Small miracle: a worker’s cottage with character

Ana Perez and Alan Flett now consider themselves pretty good at small-scale living. Until recently they lived in Spinks Nest, a one-storey building that measures 480 square feet (for comparison, a double garage is around 200 square feet). That said, none of the rooms (it has a kitchen, living room, bedroom and bathroom) feel cramped because every square inch is well used. Furniture is either built-in or secondhand and chosen for its small proportions, while unobtrusive storage has been worked into every corner.

As for its style, Perez and Flett don’t believe in pared-back all-white minimalism. Instead, they went for rich, earthy tones, nostalgic florals and paintwork as glossy as a 1970s pub snug.

“From the outside, it looks tiny, but once you’re inside it doesn’t feel cramped because everything is cohesive and comfortable,” says Perez.

The couple, who both work in IT and have a daughter, Isla, aged 10, bought a more “normal-sized” house in north Norfolk with this smaller building in its front garden. But as the main house needed a lot of work, their plan was to convert this smaller dwelling first and live in it until the bigger house was ready.

It had been used by farm workers since the 19th century, but the last time any work had been done on it was back in the 1960s. “It was a single room with a tiny kitchenette, a shower in the corner of the living room and a WC behind a cupboard door,” Flett says. The couple wanted to renovate it, but also got planning permission to extend the lean-to portion by 1.5m. “It doesn’t sound like much, but that extra space made the kitchen workable and meant we could put in a decent bathroom,” Flett says.

The front door now opens into the kitchen, where handmade cabinets in reclaimed timber by Ridge & Furrow fit the space exactly and conceal several slimline appliances: a hob, a dishwasher and a combined oven with microwave. Crockery and glasses are stacked on open shelving, alongside plenty of plants and weathered pots that Perez has picked up here and there. “The shelves are functional, but also make a decorative display,” she adds.

Food is stored in a shallow pantry, which also acts as a divider between the working part of the kitchen and a small table. Here, a built-in bench (with storage underneath) and a secondhand table and chairs fit the space perfectly. Wall panelling, shelving and cabinets, again, all in salvaged timber, are painted in a dark glossy brown and a lighter tobacco shade for a lived-in feel.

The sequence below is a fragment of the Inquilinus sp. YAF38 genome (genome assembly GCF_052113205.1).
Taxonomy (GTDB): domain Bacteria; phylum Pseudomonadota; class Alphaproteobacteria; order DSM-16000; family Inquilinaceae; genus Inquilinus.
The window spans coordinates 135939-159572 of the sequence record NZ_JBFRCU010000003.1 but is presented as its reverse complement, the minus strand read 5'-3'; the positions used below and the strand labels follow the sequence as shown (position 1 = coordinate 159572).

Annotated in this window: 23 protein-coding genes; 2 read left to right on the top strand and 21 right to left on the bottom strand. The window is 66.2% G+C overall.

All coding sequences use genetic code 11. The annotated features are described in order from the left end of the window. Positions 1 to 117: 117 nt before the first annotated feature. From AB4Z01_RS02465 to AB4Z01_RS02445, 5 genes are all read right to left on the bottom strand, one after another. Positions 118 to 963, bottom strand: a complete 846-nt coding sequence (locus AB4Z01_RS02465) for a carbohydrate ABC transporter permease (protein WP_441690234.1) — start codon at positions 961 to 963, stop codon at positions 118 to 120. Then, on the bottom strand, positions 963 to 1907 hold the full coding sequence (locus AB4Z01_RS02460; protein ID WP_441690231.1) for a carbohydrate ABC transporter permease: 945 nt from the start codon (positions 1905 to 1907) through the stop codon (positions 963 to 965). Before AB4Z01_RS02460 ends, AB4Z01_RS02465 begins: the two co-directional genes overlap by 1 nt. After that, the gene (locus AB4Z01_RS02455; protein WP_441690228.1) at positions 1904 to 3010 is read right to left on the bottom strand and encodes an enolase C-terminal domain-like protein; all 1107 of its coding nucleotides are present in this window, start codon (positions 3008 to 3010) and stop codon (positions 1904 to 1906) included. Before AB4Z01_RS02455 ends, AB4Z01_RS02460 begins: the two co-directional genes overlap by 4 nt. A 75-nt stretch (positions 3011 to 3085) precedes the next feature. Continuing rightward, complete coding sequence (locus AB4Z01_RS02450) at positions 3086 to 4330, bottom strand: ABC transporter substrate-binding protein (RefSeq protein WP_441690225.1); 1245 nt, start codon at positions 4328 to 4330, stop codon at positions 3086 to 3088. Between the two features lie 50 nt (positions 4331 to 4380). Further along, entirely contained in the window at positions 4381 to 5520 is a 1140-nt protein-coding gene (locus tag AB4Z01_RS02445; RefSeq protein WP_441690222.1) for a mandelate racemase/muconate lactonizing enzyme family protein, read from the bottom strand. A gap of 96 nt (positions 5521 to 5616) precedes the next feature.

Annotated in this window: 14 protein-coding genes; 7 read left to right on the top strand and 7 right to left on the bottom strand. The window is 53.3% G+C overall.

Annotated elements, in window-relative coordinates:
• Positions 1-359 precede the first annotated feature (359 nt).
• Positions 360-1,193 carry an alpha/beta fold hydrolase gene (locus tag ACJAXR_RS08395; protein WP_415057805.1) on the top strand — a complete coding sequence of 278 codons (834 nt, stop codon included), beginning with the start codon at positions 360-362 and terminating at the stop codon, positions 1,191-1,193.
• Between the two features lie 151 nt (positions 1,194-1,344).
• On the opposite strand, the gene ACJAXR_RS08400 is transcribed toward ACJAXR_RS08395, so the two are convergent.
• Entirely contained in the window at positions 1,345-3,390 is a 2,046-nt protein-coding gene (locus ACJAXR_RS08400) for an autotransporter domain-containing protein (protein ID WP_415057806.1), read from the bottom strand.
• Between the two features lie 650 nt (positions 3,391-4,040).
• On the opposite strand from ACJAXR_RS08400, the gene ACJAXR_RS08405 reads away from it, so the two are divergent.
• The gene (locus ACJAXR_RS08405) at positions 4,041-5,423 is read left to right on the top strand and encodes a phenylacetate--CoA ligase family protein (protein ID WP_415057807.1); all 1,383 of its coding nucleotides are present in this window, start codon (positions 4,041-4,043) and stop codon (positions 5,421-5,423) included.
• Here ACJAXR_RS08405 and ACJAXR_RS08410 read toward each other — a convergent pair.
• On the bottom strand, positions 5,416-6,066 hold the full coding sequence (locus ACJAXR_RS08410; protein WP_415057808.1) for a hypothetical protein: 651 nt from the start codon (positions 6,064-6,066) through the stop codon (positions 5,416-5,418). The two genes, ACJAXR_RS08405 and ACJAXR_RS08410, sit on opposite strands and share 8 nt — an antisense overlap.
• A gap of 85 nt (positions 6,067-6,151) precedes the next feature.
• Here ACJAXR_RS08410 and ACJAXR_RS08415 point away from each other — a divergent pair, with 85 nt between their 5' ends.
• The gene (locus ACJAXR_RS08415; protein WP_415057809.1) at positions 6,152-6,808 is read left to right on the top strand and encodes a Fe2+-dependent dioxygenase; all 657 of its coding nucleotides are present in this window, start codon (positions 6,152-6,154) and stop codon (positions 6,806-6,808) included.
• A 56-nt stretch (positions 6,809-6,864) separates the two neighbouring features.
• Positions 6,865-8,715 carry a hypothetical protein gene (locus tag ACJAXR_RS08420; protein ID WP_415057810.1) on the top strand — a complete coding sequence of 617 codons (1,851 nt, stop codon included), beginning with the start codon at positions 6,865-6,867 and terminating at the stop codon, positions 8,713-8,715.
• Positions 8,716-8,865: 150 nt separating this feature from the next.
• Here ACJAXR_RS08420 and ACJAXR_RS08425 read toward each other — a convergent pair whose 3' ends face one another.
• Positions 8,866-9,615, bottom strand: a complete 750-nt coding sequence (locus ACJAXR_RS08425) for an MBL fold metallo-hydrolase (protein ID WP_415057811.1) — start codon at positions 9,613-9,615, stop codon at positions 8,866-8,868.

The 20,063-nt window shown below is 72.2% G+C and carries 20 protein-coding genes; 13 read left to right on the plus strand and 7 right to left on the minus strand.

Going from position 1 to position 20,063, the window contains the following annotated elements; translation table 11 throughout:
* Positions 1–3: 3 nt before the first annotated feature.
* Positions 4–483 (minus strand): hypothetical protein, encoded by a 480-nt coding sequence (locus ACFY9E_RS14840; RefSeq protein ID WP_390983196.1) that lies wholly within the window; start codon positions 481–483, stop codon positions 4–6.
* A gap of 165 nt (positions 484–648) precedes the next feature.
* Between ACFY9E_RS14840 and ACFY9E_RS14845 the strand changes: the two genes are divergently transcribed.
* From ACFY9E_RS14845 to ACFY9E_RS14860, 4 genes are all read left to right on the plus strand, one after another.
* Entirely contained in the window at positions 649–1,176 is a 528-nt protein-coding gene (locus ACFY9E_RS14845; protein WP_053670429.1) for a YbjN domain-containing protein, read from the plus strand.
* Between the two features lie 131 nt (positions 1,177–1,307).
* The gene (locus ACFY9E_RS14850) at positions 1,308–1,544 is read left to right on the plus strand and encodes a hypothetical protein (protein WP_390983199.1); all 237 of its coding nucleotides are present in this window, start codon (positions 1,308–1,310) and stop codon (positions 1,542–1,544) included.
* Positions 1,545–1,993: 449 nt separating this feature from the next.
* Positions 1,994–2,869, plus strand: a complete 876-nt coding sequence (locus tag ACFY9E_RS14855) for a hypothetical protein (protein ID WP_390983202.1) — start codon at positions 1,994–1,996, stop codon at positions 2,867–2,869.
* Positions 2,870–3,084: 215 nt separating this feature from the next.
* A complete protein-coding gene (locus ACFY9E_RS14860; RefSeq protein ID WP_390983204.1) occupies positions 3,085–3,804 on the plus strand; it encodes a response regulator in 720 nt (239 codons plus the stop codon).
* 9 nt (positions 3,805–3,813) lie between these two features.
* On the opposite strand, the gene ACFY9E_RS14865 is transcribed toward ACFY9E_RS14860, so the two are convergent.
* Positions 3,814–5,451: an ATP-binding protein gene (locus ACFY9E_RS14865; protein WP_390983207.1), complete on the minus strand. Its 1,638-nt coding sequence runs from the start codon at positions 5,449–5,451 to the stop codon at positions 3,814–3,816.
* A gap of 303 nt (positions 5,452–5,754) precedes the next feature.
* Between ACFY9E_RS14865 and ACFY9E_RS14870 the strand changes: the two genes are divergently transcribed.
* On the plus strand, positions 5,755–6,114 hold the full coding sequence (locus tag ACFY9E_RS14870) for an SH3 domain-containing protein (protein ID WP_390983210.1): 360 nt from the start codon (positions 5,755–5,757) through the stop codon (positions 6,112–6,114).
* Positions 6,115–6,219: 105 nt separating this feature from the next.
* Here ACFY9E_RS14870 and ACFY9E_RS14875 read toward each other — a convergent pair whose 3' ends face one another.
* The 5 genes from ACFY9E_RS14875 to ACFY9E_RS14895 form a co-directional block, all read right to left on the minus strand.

Vintage fabrics and furniture work alongside traditional building materials that were either discovered or added in during the build. “We were keen to keep a connection to the cottage’s old identity,” Perez says. Chunks of concrete were chipped away to reveal original flint walls, while others were rebuilt with lime mortar and reclaimed bricks. Norfolk pamments, pink clay tiles still made locally, were laid on the floors.

Reclaimed beadboarding is also used on the half wall between the living room and the bedroom. Vintage curtains in a William Morris fabric hang on either side of the partition and, on the top, lush plants grow up towards the pitched roof. On the sleeping side, wall lights and a recessed bookshelf are set into the wall as another way to save space and the bed has storage built into its base.

In the bathroom, the basin and loo (both reconditioned) are set into handmade cabinetry, while a micro-cemented shower is deep enough to double as a bathtub. A glossy green paint (Jewel Beetle by Little Greene) brings this space to life, linking with foliage throughout the rest of the cottage.

Many of the decorative pieces dotted around this home were found in Norfolk’s reclamation yards, vintage shops and barn sales. “I built up quite a collection of old plates, cups and bottles while the work was being done and it was lovely to stack them on the shelves,” Perez says. “In a larger space, these details might barely register at all, but here you notice everything, so it has to feel just right.”

When work on their main house took longer than they had anticipated, the couple had to swap this scaled-back living for a larger new-build rental nearby. “Sadly, the crunch came when we sold our old flat and we didn’t have space for things like the hifi and all our books. And Isla sleeping on a fold-out bed in the living room wasn’t going to work for ever,” Perez explains. Their stopgap house, she says, was spacious but bland. “We immediately missed the character and cosiness of this place.”

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